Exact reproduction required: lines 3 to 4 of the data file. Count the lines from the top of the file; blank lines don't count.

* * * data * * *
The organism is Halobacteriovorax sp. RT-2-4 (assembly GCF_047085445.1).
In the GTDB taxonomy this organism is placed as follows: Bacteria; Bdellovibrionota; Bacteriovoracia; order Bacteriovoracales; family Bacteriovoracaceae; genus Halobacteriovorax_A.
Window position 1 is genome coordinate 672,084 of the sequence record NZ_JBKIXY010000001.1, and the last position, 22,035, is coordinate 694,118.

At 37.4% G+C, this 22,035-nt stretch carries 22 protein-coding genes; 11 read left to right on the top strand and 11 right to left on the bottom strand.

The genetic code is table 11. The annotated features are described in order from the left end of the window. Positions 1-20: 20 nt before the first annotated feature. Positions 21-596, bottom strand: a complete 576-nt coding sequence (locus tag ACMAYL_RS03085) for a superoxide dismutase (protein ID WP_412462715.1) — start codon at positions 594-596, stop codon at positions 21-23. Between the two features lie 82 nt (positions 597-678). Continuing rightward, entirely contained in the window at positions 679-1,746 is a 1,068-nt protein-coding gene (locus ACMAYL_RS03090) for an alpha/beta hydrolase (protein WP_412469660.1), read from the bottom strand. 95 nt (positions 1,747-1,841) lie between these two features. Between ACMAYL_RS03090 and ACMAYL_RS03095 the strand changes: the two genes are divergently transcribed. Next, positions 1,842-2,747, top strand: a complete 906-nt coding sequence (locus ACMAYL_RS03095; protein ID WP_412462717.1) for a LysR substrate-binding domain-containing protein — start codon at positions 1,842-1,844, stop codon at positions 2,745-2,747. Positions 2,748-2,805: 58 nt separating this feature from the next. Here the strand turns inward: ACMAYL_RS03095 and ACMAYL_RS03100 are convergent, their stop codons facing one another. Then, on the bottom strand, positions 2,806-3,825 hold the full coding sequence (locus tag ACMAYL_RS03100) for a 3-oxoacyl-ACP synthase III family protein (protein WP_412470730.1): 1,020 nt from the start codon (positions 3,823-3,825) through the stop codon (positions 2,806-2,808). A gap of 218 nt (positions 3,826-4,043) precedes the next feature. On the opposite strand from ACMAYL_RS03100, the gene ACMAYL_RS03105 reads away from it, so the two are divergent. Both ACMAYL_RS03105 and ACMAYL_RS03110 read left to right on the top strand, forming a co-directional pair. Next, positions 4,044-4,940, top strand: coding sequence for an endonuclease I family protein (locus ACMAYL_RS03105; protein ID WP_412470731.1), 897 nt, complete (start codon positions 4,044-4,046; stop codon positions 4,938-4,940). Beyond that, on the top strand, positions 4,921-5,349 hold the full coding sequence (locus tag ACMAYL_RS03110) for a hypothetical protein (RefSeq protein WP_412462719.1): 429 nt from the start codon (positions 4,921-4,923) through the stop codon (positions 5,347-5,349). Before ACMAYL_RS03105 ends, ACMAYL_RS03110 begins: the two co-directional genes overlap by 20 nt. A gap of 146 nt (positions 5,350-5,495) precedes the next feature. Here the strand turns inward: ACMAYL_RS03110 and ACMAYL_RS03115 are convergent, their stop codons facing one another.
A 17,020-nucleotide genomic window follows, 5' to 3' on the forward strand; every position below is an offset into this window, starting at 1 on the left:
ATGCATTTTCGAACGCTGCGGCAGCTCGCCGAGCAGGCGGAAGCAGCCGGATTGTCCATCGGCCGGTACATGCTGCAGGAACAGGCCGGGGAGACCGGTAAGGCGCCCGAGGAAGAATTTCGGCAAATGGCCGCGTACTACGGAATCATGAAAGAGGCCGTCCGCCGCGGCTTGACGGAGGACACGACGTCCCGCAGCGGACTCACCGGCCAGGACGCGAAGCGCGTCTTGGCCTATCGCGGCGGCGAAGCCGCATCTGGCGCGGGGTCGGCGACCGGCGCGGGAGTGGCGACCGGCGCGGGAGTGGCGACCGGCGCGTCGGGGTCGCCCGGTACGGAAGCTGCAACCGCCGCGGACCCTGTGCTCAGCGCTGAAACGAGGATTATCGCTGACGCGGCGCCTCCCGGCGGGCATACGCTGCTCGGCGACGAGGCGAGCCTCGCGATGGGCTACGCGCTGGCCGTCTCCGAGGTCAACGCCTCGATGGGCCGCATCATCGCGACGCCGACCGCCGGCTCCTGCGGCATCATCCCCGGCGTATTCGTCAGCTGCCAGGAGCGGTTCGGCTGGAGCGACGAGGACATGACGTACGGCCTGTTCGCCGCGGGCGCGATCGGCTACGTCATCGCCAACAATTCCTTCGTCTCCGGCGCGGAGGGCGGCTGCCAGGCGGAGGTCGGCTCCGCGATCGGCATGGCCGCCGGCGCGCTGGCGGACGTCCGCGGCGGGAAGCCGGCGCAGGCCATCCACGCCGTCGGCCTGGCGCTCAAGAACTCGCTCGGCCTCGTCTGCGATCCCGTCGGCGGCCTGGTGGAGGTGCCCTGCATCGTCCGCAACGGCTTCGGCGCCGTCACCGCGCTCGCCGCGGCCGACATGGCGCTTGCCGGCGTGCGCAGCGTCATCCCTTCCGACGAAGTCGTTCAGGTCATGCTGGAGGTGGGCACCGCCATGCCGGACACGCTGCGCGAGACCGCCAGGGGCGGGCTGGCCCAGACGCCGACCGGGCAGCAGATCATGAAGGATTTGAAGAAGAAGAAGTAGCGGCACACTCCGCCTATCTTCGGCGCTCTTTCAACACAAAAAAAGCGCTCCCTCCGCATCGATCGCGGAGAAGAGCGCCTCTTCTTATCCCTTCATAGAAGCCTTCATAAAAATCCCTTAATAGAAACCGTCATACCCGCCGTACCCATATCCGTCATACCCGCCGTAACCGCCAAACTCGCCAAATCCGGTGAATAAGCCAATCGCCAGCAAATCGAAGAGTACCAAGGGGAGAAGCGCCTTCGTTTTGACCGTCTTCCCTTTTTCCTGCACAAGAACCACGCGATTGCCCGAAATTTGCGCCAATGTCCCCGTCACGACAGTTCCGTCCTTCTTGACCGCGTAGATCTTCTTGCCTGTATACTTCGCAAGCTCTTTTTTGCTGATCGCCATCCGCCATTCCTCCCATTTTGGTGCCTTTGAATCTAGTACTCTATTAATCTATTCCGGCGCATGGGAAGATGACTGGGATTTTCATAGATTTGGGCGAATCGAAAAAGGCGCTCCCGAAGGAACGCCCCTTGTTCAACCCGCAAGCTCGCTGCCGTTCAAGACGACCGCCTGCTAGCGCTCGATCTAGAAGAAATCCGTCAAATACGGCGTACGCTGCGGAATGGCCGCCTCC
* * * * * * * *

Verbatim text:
Window position 1 is genome coordinate 672,084 of the sequence record NZ_JBKIXY010000001.1, and the last position, 22,035, is coordinate 694,118.

At 37.4% G+C, this 22,035-nt stretch carries 22 protein-coding genes; 11 read left to right on the top strand and 11 right to left on the bottom strand.